If someone you know is thinking of suicide, they can call 1-833-456-4566. If they require immediate care, call 911 or go to the nearest emergency department.
When a loved one dies by suicide, your emotions can overwhelm you. There will likely be days where you are overcome with sadness and others that you feel consumed by guilt. Remember: There is no “right” way to experience these challenging thoughts and feelings. As you face life after a loved one’s suicide, using healthy coping strategies and seeking support from others will help you begin the journey to healing and acceptance.
What to expect
The grieving process is different for each person. Here are some of the ways people often react to the suicide of a loved one:
Changes in behaviour like uncontrollable crying, withdrawing socially or doing things out of character.
Emotional responses such as anger, despair and numbness.
Cognitive and physical responses including being distracted or having difficulty breathing.
It’s also important to remember that what you’re feeling is a normal part of working through grief.
Most survivors find it hard to think clearly. You may find that you cannot stop asking “Why?”
You are not to blame for the suicide of someone close to you.
Your strong feelings of sorrow, anger and guilt are normal. However, if your feelings become too much, seek support from a loved one or talk to a mental health professional.
Let others help you
You don’t need to go through the grieving process alone. Look to family, friends and community resources for support. They can help you make arrangements and important decisions. They can take your mind off your grief, even temporarily. They can be there to simply listen.
One challenge you will face is telling others about the suicide. It may be difficult to speak openly about suicide, but it is important to tell family and friends the truth. This allows them to help each other cope with their grief while also helping you work through yours.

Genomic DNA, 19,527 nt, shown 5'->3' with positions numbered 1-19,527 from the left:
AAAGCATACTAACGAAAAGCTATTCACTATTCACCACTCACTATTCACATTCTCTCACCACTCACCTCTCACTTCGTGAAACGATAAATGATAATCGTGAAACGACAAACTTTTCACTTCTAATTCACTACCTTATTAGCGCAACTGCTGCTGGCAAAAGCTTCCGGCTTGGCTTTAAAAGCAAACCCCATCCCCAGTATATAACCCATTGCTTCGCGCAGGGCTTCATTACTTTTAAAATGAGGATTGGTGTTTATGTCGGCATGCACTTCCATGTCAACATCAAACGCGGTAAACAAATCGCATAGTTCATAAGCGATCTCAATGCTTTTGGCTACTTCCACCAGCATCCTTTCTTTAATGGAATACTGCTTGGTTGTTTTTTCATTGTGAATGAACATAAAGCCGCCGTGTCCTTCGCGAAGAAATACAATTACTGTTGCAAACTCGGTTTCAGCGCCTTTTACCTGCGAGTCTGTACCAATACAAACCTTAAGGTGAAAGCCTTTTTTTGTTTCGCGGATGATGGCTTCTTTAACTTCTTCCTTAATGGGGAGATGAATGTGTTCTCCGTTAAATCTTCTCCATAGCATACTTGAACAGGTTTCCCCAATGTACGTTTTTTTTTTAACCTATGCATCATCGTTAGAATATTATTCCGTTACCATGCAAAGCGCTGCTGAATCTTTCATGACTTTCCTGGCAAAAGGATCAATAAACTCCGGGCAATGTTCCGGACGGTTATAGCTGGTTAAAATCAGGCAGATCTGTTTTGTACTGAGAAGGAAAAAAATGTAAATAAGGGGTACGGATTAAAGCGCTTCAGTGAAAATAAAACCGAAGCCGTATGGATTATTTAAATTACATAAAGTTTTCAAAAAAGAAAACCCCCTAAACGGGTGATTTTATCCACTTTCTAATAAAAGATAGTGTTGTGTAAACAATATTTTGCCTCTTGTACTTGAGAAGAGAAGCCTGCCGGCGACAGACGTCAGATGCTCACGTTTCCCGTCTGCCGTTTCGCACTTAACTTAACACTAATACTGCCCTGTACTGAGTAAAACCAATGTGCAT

Create a brief statement that you repeat so you don’t have to think of what to say each time you need to tell someone. You might choose to say something like “She died by suicide and I am not ready to talk about it yet.” You do not have to disclose details to people who are not close to the family.
Children often have a lot of questions when someone in their family dies. Like many of us, they will ask “Why?” Try to keep your answers short and simple, using words that match the child’s age and development. Reassure—over and over again—that suicide is never anyone’s fault.
Go at your own pace
There is no timeline for grief. As you work through your grief, you may feel stuck. Surround yourself with a strong support network. This may include family and friends, as well as professional support, like a therapist, who can help you manage your mental health.
Remind yourself you can and will survive. There will be times when your grief is overwhelming. But you will learn how to cope and heal in a way that honours the memory of your loved one. It is hard to believe now, but one hour at a time, one day at a time, you will get through it. And as time goes on, the pain will lessen.